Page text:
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In Which Two Books Change My Life

I am often accused of over-stating things, a master of hyperbole if you will. Needless to say, the majority of the people whom I often converse with raised a skeptical eyebrow upon hearing the news that two books had changed my life as we know it. But I can assure you that it was entirely true. The books were somewhat similarly written and incredibly similar in their power. Both were rather aggressively suggested to me by a good friend. I indulged him because, simply put, I like to read. And it’s not as if his taste in books is half-bad either.

The first book that was thrust into my mildly interested but willing enough hands was The Perks of Being a Wallflower by Stephen Chbosky. That book, though. In the name of all that is good, it was an experience to read. I could not put it down from the moment I started, but it still took me days to read because of the intense and unavoidable need to reread pretty much every page as I went along. That book unlocked every idea that I had thought but been unconscious of, and flooded me with an array of concepts that I had never before dared to think. In the week after reading it, I constantly pondered the human condition, the idea of love being real or simply an illusion, self-actualization and identity, and the incomprehensible beauty of a metaphor that is perfectly placed. I couldn’t recognize any conventional ideals of society or my hands. Well ok, it wasn’t that dramatic, but I felt so deeply changed by The Perks of Being a Wallflower that my need for philosophical innuendos reached its peak.

Mere days after finishing the first book, I fully grasped the urgency with which I needed to go about obtaining the second book, which just so happened to be John Green’s The Fault in Our Stars. I think we all just need to take a moment of silence and appreciate the unspeakable grandeur of John Green and his brain. Being already on a philosophical/profound train of thought kick, I not only fell slightly in love with the author, but was also tricked into believing that I too could think up such insightful and witty sentences with my very own mind! I spent exactly two days sharing this with everyone who would listen, explaining to them my concept that belief in perfection is created and destroyed entirely based on relativity. Ironically enough, this was the exact amount of time that it took for me to wrap my head around the concept that I am not, in fact, capable of writing a book that could even begin to come measurably close to The Fault in Our Stars, nor was I in anyway an astute genius.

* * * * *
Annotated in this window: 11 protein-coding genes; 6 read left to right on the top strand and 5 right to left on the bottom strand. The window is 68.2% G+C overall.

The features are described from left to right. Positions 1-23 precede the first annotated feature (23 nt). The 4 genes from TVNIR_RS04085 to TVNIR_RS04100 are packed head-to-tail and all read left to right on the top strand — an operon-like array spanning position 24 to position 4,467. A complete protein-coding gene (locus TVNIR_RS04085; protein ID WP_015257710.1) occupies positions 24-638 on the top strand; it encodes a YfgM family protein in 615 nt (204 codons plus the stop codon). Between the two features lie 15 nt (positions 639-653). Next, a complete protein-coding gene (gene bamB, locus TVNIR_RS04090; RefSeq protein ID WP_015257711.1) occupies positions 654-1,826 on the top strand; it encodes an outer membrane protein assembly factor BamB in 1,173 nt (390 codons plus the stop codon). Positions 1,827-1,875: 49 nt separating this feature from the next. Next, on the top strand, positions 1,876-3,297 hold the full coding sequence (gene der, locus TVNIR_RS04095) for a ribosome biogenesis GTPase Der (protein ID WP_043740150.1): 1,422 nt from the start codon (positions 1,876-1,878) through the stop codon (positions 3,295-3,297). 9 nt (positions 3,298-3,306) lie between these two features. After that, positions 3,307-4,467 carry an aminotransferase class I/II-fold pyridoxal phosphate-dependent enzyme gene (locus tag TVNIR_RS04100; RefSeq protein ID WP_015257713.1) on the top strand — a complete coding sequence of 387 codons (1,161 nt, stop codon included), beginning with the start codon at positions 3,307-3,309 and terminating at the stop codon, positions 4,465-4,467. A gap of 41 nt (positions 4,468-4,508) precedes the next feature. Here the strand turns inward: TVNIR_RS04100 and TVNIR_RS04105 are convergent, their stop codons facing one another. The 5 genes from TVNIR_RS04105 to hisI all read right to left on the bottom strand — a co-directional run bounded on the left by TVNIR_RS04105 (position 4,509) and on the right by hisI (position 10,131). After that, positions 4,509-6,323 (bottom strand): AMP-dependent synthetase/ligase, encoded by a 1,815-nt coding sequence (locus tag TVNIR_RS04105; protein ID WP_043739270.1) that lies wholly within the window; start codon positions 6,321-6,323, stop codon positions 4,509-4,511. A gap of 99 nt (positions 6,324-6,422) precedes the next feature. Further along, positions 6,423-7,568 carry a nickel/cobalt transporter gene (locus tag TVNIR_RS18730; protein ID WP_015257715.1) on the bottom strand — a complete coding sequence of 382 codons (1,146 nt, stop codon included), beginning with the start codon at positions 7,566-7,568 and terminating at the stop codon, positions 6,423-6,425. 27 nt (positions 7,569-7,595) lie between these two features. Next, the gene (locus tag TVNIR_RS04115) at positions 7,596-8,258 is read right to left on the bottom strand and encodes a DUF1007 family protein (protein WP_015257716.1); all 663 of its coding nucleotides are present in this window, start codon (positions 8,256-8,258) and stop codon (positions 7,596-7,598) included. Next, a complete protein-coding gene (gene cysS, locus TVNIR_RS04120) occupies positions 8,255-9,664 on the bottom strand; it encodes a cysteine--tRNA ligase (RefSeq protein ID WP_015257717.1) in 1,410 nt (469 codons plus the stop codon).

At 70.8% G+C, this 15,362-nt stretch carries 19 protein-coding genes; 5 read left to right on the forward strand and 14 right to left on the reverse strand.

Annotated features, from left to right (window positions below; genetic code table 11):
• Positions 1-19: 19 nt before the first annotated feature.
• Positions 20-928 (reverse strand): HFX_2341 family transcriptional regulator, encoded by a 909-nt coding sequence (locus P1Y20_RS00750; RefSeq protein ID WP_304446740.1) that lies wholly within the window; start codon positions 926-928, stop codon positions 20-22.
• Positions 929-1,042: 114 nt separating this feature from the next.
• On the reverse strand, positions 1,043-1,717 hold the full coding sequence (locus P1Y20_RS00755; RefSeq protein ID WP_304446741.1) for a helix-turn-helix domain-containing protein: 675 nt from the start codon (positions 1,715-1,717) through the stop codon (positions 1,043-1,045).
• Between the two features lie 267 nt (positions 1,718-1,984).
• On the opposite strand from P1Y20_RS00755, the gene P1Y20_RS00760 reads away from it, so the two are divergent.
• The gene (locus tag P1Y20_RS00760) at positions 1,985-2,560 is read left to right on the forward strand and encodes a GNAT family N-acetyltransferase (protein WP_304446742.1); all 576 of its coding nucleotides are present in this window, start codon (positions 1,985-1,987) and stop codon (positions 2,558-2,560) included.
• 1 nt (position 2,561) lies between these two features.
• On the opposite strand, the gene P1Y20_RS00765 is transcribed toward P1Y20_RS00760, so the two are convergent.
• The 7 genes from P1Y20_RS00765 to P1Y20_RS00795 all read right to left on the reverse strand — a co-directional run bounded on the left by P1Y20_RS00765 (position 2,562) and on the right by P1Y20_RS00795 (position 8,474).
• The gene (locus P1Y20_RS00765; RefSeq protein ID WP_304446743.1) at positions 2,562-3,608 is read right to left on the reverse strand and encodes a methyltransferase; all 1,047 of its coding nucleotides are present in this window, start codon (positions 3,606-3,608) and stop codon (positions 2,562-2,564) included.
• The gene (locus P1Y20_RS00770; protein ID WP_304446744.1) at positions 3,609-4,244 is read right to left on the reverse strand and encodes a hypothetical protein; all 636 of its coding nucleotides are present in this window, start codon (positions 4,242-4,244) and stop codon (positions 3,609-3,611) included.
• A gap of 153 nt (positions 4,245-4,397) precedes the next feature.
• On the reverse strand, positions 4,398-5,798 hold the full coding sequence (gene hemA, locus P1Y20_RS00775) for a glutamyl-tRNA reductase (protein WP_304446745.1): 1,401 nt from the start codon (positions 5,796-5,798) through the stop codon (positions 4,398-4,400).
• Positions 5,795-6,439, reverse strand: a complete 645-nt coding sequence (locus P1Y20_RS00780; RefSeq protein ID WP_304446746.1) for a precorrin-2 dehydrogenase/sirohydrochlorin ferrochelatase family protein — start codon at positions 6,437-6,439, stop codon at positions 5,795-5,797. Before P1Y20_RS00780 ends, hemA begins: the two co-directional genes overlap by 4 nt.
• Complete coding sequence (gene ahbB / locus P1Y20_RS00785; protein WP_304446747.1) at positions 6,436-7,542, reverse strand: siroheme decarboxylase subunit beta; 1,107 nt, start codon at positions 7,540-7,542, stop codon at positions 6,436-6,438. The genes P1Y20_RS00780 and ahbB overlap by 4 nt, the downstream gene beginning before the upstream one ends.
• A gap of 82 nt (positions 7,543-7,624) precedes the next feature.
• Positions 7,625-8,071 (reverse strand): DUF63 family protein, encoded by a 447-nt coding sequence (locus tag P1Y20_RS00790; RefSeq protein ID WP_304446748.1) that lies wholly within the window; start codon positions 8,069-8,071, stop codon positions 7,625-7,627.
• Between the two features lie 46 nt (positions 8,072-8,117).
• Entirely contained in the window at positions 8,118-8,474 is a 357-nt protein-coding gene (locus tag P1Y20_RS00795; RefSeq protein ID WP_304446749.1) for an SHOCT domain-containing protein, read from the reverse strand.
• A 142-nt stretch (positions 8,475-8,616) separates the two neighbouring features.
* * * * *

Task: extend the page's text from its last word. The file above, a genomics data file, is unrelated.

The moral of my story, cliché and overrated as it may appear, is that the only person you can be is yourself. I know, I know, I can hear the groans. There’s a few minutes of your life that you will never get back, and all for the same monotonous message that has been drilled into your head since you could navigate a Sippy cup. But this frequently presented ideal is so often overlooked, cast aside, labeled as cliché, because it is so close at hand.

I don’t make a very good Stephen Chbosky. I am a lousy excuse for John Green. But the popular opinion seems to be that I make a very passable Annika Bratton. I will not be able to excel in the same ways as book characters or authors, and my attempts to imitate them will only add to this fact. The only thing to do is to learn from them, so I can continue being myself.

Yes, these two books changed me entirely. But the change consisted of me continuing to live as myself alone, with an added on tendency to try and philosophize. John and Stephen, I salute you. Your work is truly life-changing.




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